She insisted that the word MBC heard as Biden was actually “nal-li-myeon,” an expression that can be used to describe something being thrown away.

After returning to Seoul, Yoon said that the media could put South Korea's security in danger by “damaging the alliance with reports that differ from facts.” He has yet to specifically address whether he described South Korean lawmakers as “idiots.”

Yoon's predecessors have also been accused of suppressing freedom of speech.

Former liberal President Moon Jae-in faced international criticism after members of his ruling party in 2019 singled out a Bloomberg reporter with South Korean nationality over what they insisted was a “borderline traitorous” article, resulting in threats to the reporter's safety.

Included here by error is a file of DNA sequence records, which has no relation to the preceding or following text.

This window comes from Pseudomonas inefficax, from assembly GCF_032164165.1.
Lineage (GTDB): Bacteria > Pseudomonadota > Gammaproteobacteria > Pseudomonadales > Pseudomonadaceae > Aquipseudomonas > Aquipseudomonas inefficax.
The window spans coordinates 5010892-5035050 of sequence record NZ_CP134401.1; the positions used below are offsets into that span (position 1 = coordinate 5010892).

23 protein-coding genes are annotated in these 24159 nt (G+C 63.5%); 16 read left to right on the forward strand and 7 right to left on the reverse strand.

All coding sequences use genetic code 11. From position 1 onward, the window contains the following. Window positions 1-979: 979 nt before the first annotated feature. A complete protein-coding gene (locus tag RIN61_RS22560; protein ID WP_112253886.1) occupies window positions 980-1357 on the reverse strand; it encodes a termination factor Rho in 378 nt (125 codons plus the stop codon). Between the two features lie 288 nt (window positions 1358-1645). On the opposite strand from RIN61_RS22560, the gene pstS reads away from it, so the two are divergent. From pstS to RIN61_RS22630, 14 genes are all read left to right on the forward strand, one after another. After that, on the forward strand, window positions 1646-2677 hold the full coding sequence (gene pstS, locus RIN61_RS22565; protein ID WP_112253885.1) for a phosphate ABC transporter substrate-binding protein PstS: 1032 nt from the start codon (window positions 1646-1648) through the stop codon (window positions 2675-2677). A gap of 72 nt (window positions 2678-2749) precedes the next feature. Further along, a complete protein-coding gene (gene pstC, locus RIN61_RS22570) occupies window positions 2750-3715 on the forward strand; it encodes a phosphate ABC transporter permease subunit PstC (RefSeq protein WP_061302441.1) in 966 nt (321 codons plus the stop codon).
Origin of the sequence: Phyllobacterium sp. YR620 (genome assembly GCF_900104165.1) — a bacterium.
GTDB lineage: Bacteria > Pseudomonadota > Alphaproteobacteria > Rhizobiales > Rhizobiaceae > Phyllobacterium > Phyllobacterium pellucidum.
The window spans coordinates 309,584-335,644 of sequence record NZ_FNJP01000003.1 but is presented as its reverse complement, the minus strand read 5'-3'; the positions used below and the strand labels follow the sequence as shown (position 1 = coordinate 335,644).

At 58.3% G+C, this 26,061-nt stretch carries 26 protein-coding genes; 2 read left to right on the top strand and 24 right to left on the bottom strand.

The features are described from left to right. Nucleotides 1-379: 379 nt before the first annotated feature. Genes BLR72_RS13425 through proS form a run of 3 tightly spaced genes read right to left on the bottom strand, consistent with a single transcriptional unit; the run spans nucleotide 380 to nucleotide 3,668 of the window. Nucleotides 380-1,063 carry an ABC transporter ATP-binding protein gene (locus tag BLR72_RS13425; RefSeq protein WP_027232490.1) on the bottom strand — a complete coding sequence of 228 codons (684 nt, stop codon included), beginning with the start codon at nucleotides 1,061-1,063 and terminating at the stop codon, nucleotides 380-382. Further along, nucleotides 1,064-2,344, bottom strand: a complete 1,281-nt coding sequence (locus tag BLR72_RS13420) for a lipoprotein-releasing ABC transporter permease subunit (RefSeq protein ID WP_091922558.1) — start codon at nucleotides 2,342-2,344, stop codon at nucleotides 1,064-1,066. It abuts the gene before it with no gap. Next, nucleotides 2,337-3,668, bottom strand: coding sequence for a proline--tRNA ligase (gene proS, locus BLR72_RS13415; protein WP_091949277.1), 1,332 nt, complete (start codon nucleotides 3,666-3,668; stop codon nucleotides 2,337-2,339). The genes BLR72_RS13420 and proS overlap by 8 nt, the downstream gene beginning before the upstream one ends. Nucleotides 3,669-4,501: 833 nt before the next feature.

The article's headline described Moon acting as the “top spokesman” of North Korean leader Kim Jong Un at the UN General Assembly and described his efforts to salvage faltering nuclear diplomacy with the North.

Under Moon's conservative predecessor Park Geun-hye, prosecutors indicted a Japanese journalist on charges of defaming Park by citing salacious rumours about her whereabouts on the day of a ferry sinking that killed more than 300 people in 2014.

Before Park, former President Lee Myung-bak was criticised for arresting an anti-government blogger and accused of turning major news networks into his mouthpieces by filling their leadership with supporters and having them compete over a small number of new TV licenses issued by his government.